What Makes The Gregariously Unoriginal The Software DevLOVEper, Starring Shanmukh Jaswanth and Vaishnavi Chaitanya, A Pandemic Hit?
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There could be a plethora of OTT platforms, but nobody should underestimate the power of YouTube. That is perhaps the only place where creators can find out instantly if their product is a hit or a miss. This mantra works even if viewers indulge in hate-watching, as the numbers still go up.

YouTube is the home to creators of all kinds, that’s where writer-director Subbu K has released his Telugu series The Software DevLOVEper. The pun in the title is deliberate, and if you try too hard to pronounce it the way it has been written, you might end up with a clenched jaw. 

The show is silly and substandard, but if you’re reading this piece, you may have already watched bits and pieces of it. Some of you may have invested your time in following the Shannu-Vaishnavi (played by Shanmukh Jaswanth and Vaishnavi Chaitanya) love story — well, it’s more a story about love and obsession.

The success of the show might leave veteran filmmakers and showrunners boggled, because what this young team has achieved is no mean feat. The views range between six and 10 million for each episode (in total, there are 10 episodes), and it’s fair to assume that number will go up in the coming weeks. You might not be able to fathom the popularity of this show, but it has struck a chord with a large chunk of the Telugu population. And… a large chunk of the Telugu engineering population. This is also a wonderful place to remind you of how a generation of Telugu kids got fooled into thinking that engineering would be a cakewalk after watching Sekhar Kammula’s Happy Days (2007).

The Software DevLOVEper begins with a boy-meets-girl scene and takes off quite quickly about how beautiful and irresistible Vaishnavi is. Again, she’s the sort of woman that Telugu filmmakers usually love to portray. She’s conventionally pretty and has a lot of Hasini-like qualities (Genelia in Bommarillu, a typical manic pixie dream girl). The camera captures her innocence and stupidity, and doesn’t try to distinguish between the two.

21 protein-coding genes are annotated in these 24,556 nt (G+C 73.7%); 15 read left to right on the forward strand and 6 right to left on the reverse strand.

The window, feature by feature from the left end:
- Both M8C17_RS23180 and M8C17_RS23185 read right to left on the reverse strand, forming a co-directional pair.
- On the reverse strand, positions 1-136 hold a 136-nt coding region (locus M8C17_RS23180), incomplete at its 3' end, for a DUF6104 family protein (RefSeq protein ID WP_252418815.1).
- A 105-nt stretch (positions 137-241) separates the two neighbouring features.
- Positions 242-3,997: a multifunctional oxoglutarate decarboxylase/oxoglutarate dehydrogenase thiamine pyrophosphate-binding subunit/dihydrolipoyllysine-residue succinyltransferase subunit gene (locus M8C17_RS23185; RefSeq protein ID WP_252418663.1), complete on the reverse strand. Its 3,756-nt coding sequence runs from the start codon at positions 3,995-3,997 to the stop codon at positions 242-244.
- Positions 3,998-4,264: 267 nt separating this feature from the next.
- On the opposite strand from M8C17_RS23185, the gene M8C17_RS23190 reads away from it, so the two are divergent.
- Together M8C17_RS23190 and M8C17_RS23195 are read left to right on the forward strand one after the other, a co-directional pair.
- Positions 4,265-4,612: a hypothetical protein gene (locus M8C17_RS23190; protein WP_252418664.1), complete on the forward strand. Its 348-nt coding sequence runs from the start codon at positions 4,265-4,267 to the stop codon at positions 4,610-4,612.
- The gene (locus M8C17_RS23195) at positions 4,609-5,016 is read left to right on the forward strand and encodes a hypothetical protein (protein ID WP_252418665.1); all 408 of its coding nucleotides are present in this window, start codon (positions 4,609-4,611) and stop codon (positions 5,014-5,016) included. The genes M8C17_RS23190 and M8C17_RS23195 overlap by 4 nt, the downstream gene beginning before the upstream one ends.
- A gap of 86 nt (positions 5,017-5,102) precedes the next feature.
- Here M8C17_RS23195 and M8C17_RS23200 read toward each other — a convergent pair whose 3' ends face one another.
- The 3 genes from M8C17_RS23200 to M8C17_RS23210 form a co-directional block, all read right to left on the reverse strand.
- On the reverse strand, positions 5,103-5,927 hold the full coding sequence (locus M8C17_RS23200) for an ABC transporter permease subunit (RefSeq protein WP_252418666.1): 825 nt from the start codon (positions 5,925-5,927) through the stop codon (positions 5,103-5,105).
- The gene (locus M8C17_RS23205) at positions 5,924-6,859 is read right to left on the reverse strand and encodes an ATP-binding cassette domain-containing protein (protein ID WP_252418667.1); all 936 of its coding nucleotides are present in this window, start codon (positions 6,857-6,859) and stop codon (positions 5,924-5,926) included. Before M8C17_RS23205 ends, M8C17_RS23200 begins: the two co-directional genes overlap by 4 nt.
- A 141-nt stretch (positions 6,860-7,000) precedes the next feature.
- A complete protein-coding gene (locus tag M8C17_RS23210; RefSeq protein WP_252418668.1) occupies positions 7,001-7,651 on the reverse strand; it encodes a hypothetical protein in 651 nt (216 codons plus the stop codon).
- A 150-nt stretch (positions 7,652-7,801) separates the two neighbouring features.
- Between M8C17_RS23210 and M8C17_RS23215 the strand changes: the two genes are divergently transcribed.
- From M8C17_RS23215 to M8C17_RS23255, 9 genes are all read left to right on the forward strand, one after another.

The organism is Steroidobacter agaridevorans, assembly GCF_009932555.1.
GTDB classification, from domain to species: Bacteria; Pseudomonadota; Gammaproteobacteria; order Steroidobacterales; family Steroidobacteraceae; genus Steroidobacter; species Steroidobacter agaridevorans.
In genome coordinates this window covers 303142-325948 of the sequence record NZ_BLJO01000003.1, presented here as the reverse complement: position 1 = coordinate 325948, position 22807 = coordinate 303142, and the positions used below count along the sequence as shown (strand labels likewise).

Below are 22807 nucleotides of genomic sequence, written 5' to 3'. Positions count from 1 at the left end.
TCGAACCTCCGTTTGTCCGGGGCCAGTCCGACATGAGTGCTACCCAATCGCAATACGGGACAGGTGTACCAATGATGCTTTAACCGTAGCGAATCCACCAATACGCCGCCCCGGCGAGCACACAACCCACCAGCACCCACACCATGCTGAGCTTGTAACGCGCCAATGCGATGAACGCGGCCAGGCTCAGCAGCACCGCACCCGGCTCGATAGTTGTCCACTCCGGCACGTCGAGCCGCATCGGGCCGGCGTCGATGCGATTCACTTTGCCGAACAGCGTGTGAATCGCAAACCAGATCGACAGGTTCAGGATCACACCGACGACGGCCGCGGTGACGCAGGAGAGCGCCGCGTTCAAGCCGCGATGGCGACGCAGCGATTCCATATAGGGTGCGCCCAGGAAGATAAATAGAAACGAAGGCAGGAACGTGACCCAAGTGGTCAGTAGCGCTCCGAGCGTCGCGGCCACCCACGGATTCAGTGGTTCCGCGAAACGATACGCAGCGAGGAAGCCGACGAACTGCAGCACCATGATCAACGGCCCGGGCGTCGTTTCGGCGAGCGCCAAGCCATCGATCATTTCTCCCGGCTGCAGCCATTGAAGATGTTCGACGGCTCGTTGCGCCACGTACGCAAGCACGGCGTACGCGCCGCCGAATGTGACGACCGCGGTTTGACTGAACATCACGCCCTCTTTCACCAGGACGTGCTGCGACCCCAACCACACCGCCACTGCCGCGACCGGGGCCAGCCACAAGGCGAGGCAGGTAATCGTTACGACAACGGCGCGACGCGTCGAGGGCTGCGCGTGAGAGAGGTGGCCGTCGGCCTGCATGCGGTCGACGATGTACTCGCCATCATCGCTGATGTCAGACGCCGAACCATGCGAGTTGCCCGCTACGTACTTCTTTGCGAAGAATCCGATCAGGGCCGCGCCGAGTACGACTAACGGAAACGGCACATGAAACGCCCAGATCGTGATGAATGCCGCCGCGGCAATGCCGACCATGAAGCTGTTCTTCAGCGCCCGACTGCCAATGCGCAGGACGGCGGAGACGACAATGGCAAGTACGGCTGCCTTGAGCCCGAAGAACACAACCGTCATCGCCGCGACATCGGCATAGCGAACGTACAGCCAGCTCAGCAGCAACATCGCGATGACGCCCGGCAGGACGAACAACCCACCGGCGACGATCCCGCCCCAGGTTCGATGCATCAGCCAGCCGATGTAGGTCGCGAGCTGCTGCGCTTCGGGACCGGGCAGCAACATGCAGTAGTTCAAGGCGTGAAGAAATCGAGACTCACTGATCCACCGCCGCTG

While Shannu has Manohar (Prithvi Nagarapu), Don (Pruthvi Mukka) and Harika (Sripriya Iduri) to confide in, Vaishnavi gets only a life-sized teddy to act as her confidante. The latter doesn’t even have other friends. The director is clearly uninterested in delving into her psyche and offers just a couple of customary glances at her inner life, and that, too, only when Shannu’s actions are involved.

Most of the episodes seem to have been shot in less than a day or two. By applying the reverse chronological formula, you can deduce that the writing was also done in a jiffy. And that’s why the regular settings come down to the bare-bones — an office floor where engineers work, a fire exit, a conference room, and Shannu’s unlived house (there are no signs of his belongings anywhere). Of course, the fact that the show was shot and edited during the pandemic may have restricted the creators. 

However, this curtailed-freedom cannot be an excuse for lethargy. When TVF came up with their shows more than half-a-decade ago, they somehow inserted the brands they were advertising into the storyline. But, here, they all seem out of place. Shannu just doles out information as though he’s been made to do that at gunpoint. Plus, the main problem with Shanmukh, as an actor, is that he’s not convincing enough. To put it mildly, he needs acting classes. His face is expressionless, and for a person who has earned followers on YouTube through dance videos, that’s a bummer. There are ample scenes where Shanmukh has to feel sad and angry — he merely skates along the borders of those emotions. After a point, it becomes increasingly annoying as only the music reminds you of what his character is going through.

If the face is the mirror of the mind, and if the mind is in a well of turmoil, shouldn’t the face at least look a little haggard? Look at Shruthi (Srividya Maharshi) who plays the HR person. Even though her screen time is limited, she’s the pick of the cast. She doesn’t let the music, or the vacuum around her characterisation define her. She deftly takes charge of her scenes and gives them a spin. Why couldn’t Shanmukh emulate that?  

To give credit where it is due, the rest of the cast members gladly reach the shore. They keep telling the hero how selfless and large-hearted he is. If only they had added that the world does not revolve around him, and that it is okay to feel miserable sometimes.

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